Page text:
Pick a style below, and copy the text for your bibliography.

  • MLA
  • Chicago
  • APA

"flash." The Concise Oxford Dictionary of English Etymology. . Encyclopedia.com. 20 Sep. 2018 <http://www.encyclopedia.com>.

"flash." The Concise Oxford Dictionary of English Etymology. . Encyclopedia.com. (September 20, 2018). http://www.encyclopedia.com/humanities/dictionaries-thesauruses-pictures-and-press-releases/flash-2

"flash." The Concise Oxford Dictionary of English Etymology. . Retrieved September 20, 2018 from Encyclopedia.com: http://www.encyclopedia.com/humanities/dictionaries-thesauruses-pictures-and-press-releases/flash-2

Learn more about citation styles

Citation styles

Encyclopedia.com gives you the ability to cite reference entries and articles according to common styles from the Modern Language Association (MLA), The Chicago Manual of Style, and the American Psychological Association (APA).

Within the “Cite this article” tool, pick a style to see how all available information looks when formatted according to that style. Then, copy and paste the text into your bibliography or works cited list.

Because each style has its own formatting nuances that evolve over time and not all information is available for every reference entry or article, Encyclopedia.com cannot guarantee each citation it generates. Therefore, it’s best to use Encyclopedia.com citations as a starting point before checking the style against your school or publication’s requirements and the most-recent information available at these sites:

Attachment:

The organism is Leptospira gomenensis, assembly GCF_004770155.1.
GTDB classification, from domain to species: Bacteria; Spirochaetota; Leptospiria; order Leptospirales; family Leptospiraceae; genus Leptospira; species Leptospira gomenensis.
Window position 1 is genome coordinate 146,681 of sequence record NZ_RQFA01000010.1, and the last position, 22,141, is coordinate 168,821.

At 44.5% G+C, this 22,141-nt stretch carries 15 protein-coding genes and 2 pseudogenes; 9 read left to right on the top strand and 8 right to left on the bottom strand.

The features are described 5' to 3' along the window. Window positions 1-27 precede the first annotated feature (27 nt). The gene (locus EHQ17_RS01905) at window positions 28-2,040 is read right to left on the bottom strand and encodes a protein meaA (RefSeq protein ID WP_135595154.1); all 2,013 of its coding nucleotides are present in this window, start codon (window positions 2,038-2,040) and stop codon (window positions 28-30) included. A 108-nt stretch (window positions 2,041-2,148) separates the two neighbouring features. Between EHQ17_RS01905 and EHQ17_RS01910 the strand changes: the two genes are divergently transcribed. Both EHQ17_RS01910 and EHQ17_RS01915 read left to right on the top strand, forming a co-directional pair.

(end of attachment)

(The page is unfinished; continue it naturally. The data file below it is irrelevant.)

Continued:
Modern Language Association

http://www.mla.org/style

The Chicago Manual of Style

http://www.chicagomanualofstyle.org/tools_citationguide.html

American Psychological Association

http://apastyle.apa.org/

Notes:
  • Most online reference entries and articles do not have page numbers. Therefore, that information is unavailable for most Encyclopedia.com content. However, the date of retrieval is often important. Refer to each style’s convention regarding the best way to format page numbers and retrieval dates.
  • In addition to the MLA, Chicago, and APA styles, your school, university, publication, or institution may have its own requirements for citations. Therefore, be sure to refer to those guidelines when editing your bibliography or works cited list.

flash

flash a flash in the pan a thing or person whose sudden but brief success is not repeated or repeatable. With allusion to the priming of a firearm, the flash being from an explosion of gunpowder within the lock.

see also beware of an oak, it draws the stroke; avoid an ash, it counts the flash.

Cite this article
Pick a style below, and copy the text for your bibliography.

  • MLA
  • Chicago
  • APA